Feature

Poppe Power

The London-based Norwegian artist and speedily rising star Martine Poppe talks to us about pubs, ducks and other inspirations.

 

Your latest exhibition centres on a duck and a golden nugget. Why?

The show is called Anatidaephobia, based on a Gary Larsson cartoon that states, ‘Somewhere, somehow a duck is watching you’. I got the title from a Wikipedia list of fictitious phobias, when I was freaking out about titles. What caught my attention was the idea of a presence watching. I made drawings of ducks on some of the paintings, which are only visible from certain angles. Golden Nugget is the title I have given the sculptures I made for the show, as a reference to Linda Nochlin’s essay ‘Why Are There No Great Women Artists?’.

Which artist, alive or dead, do you admire most?

I change my mind every day! At the moment I am very interested in the works of Sigmar Polke. He managed a balance between a theoretical approach and light-hearted results.

How does London inform you work?

The London art community is enormous. I feel that I’m always discovering something new, whilst being immersed in the city’s prevalent attitudes. If I were to work in Norway, I expect I would be equally informed by what’s going on there. It is always important for me to take part in the dialogue of the works around me.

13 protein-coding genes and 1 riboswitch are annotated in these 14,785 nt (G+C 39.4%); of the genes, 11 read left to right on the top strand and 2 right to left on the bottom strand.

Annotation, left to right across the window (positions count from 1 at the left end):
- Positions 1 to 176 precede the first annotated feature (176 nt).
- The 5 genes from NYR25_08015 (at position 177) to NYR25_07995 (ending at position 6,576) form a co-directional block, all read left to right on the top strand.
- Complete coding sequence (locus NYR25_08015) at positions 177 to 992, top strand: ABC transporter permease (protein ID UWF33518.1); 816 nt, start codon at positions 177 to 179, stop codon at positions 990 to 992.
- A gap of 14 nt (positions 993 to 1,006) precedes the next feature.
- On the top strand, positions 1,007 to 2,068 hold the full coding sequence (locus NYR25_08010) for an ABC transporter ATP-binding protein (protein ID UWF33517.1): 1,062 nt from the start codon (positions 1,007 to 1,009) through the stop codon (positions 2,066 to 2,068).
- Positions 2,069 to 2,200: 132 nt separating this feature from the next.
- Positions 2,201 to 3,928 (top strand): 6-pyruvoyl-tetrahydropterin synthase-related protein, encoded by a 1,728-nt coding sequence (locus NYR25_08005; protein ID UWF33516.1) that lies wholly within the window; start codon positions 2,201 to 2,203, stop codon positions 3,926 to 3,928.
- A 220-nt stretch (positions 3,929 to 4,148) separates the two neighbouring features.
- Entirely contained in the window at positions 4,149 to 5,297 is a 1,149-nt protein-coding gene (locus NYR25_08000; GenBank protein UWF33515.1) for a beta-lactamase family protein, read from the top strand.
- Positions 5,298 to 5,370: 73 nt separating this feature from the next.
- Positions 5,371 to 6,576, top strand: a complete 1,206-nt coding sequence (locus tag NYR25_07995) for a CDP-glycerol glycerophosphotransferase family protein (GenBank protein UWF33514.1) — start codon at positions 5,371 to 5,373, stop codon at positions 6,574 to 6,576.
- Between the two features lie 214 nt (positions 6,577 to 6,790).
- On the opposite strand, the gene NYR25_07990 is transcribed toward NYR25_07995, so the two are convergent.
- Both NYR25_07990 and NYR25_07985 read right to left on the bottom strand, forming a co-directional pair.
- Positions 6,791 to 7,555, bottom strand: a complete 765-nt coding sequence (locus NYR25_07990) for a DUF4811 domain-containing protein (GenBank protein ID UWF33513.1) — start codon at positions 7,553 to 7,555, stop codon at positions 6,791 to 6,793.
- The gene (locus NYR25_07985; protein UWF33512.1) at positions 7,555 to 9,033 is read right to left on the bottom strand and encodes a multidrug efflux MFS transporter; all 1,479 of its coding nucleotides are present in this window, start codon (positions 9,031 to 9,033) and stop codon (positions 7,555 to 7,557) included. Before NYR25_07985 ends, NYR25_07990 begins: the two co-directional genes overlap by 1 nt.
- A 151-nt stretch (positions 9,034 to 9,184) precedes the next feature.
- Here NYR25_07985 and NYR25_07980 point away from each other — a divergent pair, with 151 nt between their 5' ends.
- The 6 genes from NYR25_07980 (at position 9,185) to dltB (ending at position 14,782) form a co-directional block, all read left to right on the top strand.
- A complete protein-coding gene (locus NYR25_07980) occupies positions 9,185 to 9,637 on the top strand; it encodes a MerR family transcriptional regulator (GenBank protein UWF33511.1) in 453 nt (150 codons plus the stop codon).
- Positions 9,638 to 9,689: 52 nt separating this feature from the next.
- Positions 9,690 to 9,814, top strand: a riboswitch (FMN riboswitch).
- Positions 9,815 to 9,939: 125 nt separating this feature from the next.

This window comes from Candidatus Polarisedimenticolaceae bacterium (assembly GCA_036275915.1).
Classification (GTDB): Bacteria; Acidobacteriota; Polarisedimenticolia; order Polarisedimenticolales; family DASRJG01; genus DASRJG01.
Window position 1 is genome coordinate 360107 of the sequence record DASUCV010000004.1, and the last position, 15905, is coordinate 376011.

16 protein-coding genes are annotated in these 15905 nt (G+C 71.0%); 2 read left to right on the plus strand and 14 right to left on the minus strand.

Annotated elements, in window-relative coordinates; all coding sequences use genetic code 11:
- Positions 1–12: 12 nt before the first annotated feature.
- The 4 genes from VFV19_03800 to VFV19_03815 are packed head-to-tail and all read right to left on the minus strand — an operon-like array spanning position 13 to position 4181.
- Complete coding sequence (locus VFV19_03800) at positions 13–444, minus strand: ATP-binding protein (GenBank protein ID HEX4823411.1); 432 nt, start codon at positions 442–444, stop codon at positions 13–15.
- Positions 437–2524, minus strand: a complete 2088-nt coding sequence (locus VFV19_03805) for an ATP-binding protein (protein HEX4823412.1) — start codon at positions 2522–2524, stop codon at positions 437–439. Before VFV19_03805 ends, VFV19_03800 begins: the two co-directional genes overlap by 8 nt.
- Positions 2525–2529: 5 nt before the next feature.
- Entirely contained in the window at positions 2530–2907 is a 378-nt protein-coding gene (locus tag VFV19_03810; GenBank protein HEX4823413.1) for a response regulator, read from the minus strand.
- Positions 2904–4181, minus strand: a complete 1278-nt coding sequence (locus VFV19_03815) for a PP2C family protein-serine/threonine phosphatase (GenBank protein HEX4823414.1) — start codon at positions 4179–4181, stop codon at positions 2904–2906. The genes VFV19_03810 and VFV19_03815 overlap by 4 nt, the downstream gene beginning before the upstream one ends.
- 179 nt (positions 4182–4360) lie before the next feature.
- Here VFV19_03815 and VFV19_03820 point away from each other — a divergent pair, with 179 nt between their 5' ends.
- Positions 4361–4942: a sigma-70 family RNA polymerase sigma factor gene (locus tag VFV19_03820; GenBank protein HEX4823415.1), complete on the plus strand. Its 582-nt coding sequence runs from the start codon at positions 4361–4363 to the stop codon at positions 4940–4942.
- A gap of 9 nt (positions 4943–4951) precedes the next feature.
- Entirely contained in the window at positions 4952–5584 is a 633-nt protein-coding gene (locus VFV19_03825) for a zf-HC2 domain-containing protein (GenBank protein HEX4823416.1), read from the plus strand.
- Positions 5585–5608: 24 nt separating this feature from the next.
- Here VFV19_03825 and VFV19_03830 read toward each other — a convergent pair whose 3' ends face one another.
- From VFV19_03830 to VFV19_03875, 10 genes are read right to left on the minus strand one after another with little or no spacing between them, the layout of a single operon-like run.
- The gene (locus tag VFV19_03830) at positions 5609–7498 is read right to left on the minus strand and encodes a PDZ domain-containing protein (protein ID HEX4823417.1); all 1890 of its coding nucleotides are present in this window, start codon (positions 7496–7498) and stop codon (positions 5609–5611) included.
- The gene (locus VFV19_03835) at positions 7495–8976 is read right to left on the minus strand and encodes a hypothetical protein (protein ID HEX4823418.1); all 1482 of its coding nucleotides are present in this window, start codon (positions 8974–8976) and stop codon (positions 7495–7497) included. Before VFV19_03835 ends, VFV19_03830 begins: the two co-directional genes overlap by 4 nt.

Where are your favourite places to be in London.

It all depends on my mood. If I were missing seeing nature, I would probably borrow my housemate’s dog and head to Abney Park. It’s an old fashioned graveyard that is completely overgrown with ivy. If it’s a rainy winter day, I’d want to be nestled in Jeremy Bentham’s, a pub with a cosy top floor right by my former university in Bloomsbury. Then there’s Shoreditch and Hackney for Sunday afternoons with friends, and the galleries in Bethnal Green.

Describe your average working day.

I get up, have a coffee and a shower, then head to the studio where I eat my breakfast. Thereafter I work until midnight. It’s pretty straightforward really, interspersed with more sociable periods, when I spend a great deal of time going to private views. These phases usually depend on my next deadlines.

What do you miss most about Norway?

The countryside, as well as my friends and family. I used to spend all my holidays in Gudbrandsdalen at my family’s old cabin, Søristua. After my great grandmother passed away, my family would rent it. Now I’ve taken up the lease, and I’m excited to be returning there in December. Besides that, I strongly associate Oslo with Christmas, as well as having a coffee in a warm classroom early in the morning. Strangely I really miss that, quite possibly because insulation in the UK is abhorrent!

Norwegian Art

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